Campus responds to Va. Tech tragedy

Ally Taylor

In response to the tragedy at Virginia Polytechnic Institute and State University, the University is taking measures to offer condolences to those affected and provide support to the on-campus community. Students and others gathered for a memorial Mass in the St. Thomas of Villanova Church on Tuesday at 5:30 p.m.

“It really says something that the church was completely filled on such short notice,” sophomore Michael Hallman said.

The high turnout at the Mass indicated how much the Villanova student body sympathizes with the Virginia Tech community.

“It always hits you so hard at first,” sophomore Natalie Jones said. “But this keeps happening … you almost become desensitized.”

At the Mass, students wrote prayers and messages of condolence in a book of prayers at the back of the church. The book, organized by Campus Ministry, is a part of a national effort by Catholic Campus Ministry Association to offer support and prayers, according to Beth Hassel, executive director of Campus Ministry. On Tuesday, Wednesday and today, Students were able to write messages in the book, which will then be sent to Virginia Tech tomorrow.

In addition, Campus Ministry and the Counseling Center have offered to send campus ministers and counselors to Virginia to help with grief counseling, Hassel said.

Support for students at Villanova is also available through both the Counseling Center and Campus Ministry.

“We also want to keep an eye on our students who, for whatever reason, are having a hard time with this,” Hassel said.

The Campus Ministry interns facilitated a discussion and prayer group focused specifically on the Virginia Tech tragedy last night as a part of their weekly 10-Spot program.

These efforts are in response to the shooting that took place at Virginia Tech on Monday, which resulted in 33 deaths and left approximately 30 students and faculty members injured.

On Tuesday afternoon, University President Rev. Peter Donohue, O.S.A., posted a message on the front page of the University’s Web site in response to the situation. In the message, Donohue wrote, “We extend our deepest and most heartfelt condolences to everyone who was affected.”

Donohue’s message also discussed the security procedures in place on Villanova’s campus and provided a link to an explanation of the University’s crisis response procedure.

“Whenever the ongoing health and safety of the University community is at issue, senior officers of the University community are summoned immediately,” the policy read.

Debra Patch, associate director of Public Safety, described this initial string of communication.

“There is a University Emergency Preparedness Plan [which is] written and designed for any kind of emergency,” Patch said. This plan establishes the protocol of how the various administrators that comprise the Crisis Management Team are notified in the case of an emergency.

Once these administrators are summoned, they decide whether classes should be cancelled, whether a lockdown or evacuation is necessary or, most importantly, whether outside organizations, such as Radnor Police, the Radnor Fire Company or EMS, should be contacted.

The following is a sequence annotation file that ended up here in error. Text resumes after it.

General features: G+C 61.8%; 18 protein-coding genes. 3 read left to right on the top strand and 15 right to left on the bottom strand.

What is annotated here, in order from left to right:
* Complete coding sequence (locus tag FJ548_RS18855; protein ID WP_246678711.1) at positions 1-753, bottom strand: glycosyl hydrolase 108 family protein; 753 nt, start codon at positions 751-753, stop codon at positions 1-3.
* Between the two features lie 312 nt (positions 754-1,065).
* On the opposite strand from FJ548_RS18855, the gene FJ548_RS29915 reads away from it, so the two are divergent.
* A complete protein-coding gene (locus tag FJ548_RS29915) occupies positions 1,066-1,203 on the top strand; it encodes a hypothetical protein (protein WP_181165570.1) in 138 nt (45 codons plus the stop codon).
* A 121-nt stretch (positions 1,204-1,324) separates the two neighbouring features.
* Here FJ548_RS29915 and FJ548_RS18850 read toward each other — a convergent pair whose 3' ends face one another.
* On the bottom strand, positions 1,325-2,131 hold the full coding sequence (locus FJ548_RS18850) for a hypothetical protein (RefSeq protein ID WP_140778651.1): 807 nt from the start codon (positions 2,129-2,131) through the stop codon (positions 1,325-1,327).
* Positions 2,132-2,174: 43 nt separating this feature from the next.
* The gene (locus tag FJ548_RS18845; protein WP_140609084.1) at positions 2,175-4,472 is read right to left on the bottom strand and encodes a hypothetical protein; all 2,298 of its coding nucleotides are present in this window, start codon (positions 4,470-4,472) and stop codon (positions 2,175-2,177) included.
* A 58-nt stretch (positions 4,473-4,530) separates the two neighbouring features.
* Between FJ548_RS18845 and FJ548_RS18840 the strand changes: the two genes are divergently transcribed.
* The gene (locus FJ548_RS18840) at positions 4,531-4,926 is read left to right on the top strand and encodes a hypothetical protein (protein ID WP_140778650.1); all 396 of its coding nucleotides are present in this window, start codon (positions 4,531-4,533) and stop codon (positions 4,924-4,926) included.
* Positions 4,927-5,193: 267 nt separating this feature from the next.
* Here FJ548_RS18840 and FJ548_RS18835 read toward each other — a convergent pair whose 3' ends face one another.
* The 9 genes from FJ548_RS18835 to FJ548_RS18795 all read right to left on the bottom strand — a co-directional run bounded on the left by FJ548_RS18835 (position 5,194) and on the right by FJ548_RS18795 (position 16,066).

“We may have our own command structure within the University that we follow initially … however, when an outside agency’s involved, they’d establish a command post,” Patch said.

This was the case in the Dec. 6 incident when a shooter fired shots near South Campus. Radnor Police was contacted and took control of the situation, establishing a command post with key Public Safety and University officials present.

The crisis response procedure Web site also described the methods of communication the University would utilize in the event of a crisis.

“Villanova University will use all available means of communication in an emergency – including telephone, the Web site and e-mail – and will implement on-site personal contacts through Public Safety officers, Resident Assistants and other University staff and officials,” the Web site said.

Pugh stressed the need for a “balance of speed and accuracy” in communicating with the community.

“You want to put out the correct information, but you don’t want to confuse,” he said.

After technical problems with e-mail notification during the December incident, officials have decided that the best way to inform the community of breaking news is through updating the University’s homepage, Pugh said.

“There’s always plans of how you would respond,” Pugh said, but he also noted that such an incident can never fully be predicted.

“No plan is perfect,” he said.

Pugh added that perhaps the most important form of deterrence is Villanova’s sense of community. He focused on how everyone on campus looks out for one another and notices when another student is in trouble, preventing harmful events from occurring in the first place.

“It’s like a built-in web we have,” he said.

Overall, the University has responded to the Virginia Tech tragedy with respect, sympathy and reflection.

“I think we all should be reminded maybe we all take things for granted,” Pugh said.

To commemorate, students are encouraged to wear orange and maroon tomorrow as part of a national effort to recognize the tragedy.